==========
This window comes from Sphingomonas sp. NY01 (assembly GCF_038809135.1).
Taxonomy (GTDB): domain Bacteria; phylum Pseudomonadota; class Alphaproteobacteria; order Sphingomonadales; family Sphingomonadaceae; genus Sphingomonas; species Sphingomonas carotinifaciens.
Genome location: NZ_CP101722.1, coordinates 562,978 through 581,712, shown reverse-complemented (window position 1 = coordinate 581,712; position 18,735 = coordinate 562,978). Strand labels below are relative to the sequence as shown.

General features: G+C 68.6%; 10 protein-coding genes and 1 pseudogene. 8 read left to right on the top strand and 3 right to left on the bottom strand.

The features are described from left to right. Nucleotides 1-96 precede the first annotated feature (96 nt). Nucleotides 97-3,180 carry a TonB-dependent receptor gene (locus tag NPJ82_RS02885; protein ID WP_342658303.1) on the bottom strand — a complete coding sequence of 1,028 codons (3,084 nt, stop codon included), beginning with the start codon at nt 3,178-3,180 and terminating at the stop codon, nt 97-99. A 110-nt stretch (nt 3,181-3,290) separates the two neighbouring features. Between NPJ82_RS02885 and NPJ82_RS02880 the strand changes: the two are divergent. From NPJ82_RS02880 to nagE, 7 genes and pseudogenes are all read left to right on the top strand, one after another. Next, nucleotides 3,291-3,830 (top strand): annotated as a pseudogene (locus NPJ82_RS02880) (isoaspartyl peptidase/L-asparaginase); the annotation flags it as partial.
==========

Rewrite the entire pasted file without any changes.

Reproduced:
This window comes from Sphingomonas sp. NY01 (assembly GCF_038809135.1).
Taxonomy (GTDB): domain Bacteria; phylum Pseudomonadota; class Alphaproteobacteria; order Sphingomonadales; family Sphingomonadaceae; genus Sphingomonas; species Sphingomonas carotinifaciens.
Genome location: NZ_CP101722.1, coordinates 562,978 through 581,712, shown reverse-complemented (window position 1 = coordinate 581,712; position 18,735 = coordinate 562,978). Strand labels below are relative to the sequence as shown.

General features: G+C 68.6%; 10 protein-coding genes and 1 pseudogene. 8 read left to right on the top strand and 3 right to left on the bottom strand.

The features are described from left to right. Nucleotides 1-96 precede the first annotated feature (96 nt). Nucleotides 97-3,180 carry a TonB-dependent receptor gene (locus tag NPJ82_RS02885; protein ID WP_342658303.1) on the bottom strand — a complete coding sequence of 1,028 codons (3,084 nt, stop codon included), beginning with the start codon at nt 3,178-3,180 and terminating at the stop codon, nt 97-99. A 110-nt stretch (nt 3,181-3,290) separates the two neighbouring features. Between NPJ82_RS02885 and NPJ82_RS02880 the strand changes: the two are divergent. From NPJ82_RS02880 to nagE, 7 genes and pseudogenes are all read left to right on the top strand, one after another. Next, nucleotides 3,291-3,830 (top strand): annotated as a pseudogene (locus NPJ82_RS02880) (isoaspartyl peptidase/L-asparaginase); the annotation flags it as partial.